Yes, it's taken a while to put this up. Sorry!
Cebu – It’s a smallish island down in the middle of the Philippine archipelago and I do believe we’re the only people who can go to a little spot of land in the middle of a sea, and not go to the beach.
With a departure flight at 7 a.m., we awoke to the 4:30 buzz of the alarm and shook the children awake in the dark. A 5:30 shuttle pick-up dropped us off at the domestic airport which consists of 2 large rooms (one that holds the ticket counters, the other the waiting room with the 4 gates of double glass doors to awaiting buses). There are 6 steps before you can get from one room to the other with too many people at each step watching and double checking that everything is going right. It goes something like this… have bags scanned before entering building, stop at ticket counter and get boarding passes, stop at airport fee desk, stop at desk to make sure you’ve paid airport fee, go through another x-ray machine, get checked again to make sure you have boarding pass… exit to waiting room.
From taking the bus to the plane on the tarmac to getting snacks and playing games on the plane, it was all good. And I’m not kidding about the games, as on the flight out we were asked questions about the Philippines. The only one I knew was the first “What’s the 3rd largest English speaking country” but I was joking with Katherine and said Canada, so she whipped up her hand and said Canada and was… wrong! D’oh! Oh well, she didn’t win a prize on the way to Cebu.
The flight was uneventful but for the realization that I should have insisted that Jonathon have his car seat. He was wriggling all over and in my attempts to buckle and tighten he figured out the clasp and found it quite amusing that he could unbuckle anytime he felt like it. In retrospect I should have had Ian sit with him since he insisted not only on buying him a seat for a 1 hour flight, but also on not bringing the car seat to restrain him. Oh well, live and learn.
We arrived at the lovely Cebu International airport right on time and in the rain so we didn’t get to see much of the island or the surrounding waters on the descent. A “car” was waiting for us and Ian commented it was the first time that there was someone waiting in the lobby holding up a sign with his name on it. It was amusing. So we took the cab from Lapu-Lapu City over the Mactan Bridge to the Waterfront Cebu City Hotel where we checked in, Ian went to work in the Consular Office downstairs and the kids and I got comfy in the Lobby with our bags. See, when you arrive at 9 a.m. and rooms aren’t available until 2 p.m. there’s a bit of a wait. I had my big backpack and a suitcase and 4 kids. And no paper and crayons. How did I manage to forget coloring supplies? Well, I had brought some sticker books and reading books, so for about an hour we got cozy. There were some shops, we went window shopping and found a restaurant for dinner. By 11 we were hungry enough and bored enough to get some lunch. The kids were so good but by 12:30 we were worn out and I decided that enough was enough and we were getting a room. And after a little haggling, we did. An “Ambassador Suite” that was just barely big enough for all of us, but we were thrilled. Jonathon could nap, the kids could watch TV and I didn’t have to drag the bags around anymore. By 4 we were better rested and went down to the office to pick up Ian. Well, for a slow work place, we perused the periodicals and political library for about an hour before his work was completed. It wasn’t all for naught. Ian’s co-worker asked what we had planned for Saturday and honestly, we had nothing planned. I’d bought a map earlier in the day and figured we’d pick two or three places that looked interesting and just catch cabs around town. Instead, he told us about this friend of his (ah, yes) who had a car company and could provide a day long tour. Because we’d need a van, it would cost a little more, but we jumped on the idea. For the hefty sum of $40, we had a van, a tour guide driver and a full day of attractions planned. How cool is that?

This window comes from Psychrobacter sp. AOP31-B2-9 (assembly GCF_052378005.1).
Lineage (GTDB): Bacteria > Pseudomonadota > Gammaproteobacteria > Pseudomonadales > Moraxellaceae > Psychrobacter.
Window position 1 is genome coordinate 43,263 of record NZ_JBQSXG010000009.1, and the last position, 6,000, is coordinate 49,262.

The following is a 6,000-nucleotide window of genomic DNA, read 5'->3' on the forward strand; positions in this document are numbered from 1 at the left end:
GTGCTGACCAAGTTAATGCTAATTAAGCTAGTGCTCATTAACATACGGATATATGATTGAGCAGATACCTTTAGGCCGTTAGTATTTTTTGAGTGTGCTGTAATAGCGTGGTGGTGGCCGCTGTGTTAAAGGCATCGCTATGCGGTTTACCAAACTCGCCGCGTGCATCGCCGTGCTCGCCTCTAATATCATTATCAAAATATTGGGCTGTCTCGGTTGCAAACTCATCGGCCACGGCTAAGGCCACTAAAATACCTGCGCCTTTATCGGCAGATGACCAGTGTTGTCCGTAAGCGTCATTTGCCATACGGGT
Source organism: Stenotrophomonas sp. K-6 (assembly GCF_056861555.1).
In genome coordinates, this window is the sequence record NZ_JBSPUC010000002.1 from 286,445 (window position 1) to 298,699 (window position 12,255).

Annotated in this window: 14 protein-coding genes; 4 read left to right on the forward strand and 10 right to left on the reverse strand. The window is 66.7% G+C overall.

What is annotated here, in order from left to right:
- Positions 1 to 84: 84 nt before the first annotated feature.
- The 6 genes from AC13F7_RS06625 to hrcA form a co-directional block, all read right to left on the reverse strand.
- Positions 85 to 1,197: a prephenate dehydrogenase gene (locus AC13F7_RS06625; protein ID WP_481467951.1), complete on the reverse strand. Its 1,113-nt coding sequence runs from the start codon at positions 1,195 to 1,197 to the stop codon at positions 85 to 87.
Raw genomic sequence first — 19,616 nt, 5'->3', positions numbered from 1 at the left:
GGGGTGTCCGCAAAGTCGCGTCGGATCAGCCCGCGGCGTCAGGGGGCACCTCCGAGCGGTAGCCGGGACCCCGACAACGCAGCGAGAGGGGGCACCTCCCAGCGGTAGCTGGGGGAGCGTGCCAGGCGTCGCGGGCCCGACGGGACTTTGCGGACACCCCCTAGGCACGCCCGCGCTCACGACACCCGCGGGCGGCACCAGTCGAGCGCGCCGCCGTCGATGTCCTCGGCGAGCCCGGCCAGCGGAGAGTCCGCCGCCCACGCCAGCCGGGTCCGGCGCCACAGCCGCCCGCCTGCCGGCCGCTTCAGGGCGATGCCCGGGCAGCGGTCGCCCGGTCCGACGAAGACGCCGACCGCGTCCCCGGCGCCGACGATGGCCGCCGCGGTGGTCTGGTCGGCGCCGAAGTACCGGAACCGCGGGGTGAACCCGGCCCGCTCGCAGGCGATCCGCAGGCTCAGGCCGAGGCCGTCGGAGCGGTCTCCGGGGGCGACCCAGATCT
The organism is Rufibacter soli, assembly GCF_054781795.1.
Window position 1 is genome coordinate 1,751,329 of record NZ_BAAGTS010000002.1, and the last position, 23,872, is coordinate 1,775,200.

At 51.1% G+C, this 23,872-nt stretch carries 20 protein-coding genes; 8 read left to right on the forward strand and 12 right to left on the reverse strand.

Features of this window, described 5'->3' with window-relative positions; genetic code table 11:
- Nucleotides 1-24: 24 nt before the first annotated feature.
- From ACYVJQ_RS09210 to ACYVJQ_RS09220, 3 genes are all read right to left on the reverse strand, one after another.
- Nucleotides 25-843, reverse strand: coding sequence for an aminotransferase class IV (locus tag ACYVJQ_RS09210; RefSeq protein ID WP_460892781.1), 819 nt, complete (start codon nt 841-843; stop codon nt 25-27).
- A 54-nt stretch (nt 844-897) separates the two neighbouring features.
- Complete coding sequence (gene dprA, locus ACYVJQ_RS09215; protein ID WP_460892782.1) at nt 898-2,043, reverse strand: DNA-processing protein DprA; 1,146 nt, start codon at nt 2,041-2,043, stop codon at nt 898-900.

Dinner that night was at La Gondola in the hotel. The food was amazing. My meal was breaded Lapu Lapu (a kind of whitefish, akin to a grouper), Ian had salmon while the kids split pasta and pizza. Rather than sit longer for dessert, we stopped by the bakery shop in the lobby and picked out several personal sized cakes to share up in the room. Oh, they were so good. Then we faced the task of finding space for everyone to sleep. The hotel room came with a king sized bed. We asked for a twin cot which the girls would share, but that left the boys. The “couch” was just the right size for Nicholas, so we took the cover off the twin and folded it like a sleeping bag for him, while giving the girls the king sized cover. Hmmm. Jonathon. What to do with Jonathon. He hadn’t slept in a crib for 4 months but it was the only idea I could come up with. I figured we could just take the mattress out and set it up on the floor. Well, the crib that arrived was about 50 years old and had a ½ flip down side. And the mattress, while huge, was very thin and in extremely poor condition. OK, change of plan, leave the mattress in the crib, fold down the half side but push up the coffee table so he wouldn’t feel like he was trapped in there, and voila, everyone was happy. In fact, there wasn’t a single complaint about bedtime. The all conked out and so did we.
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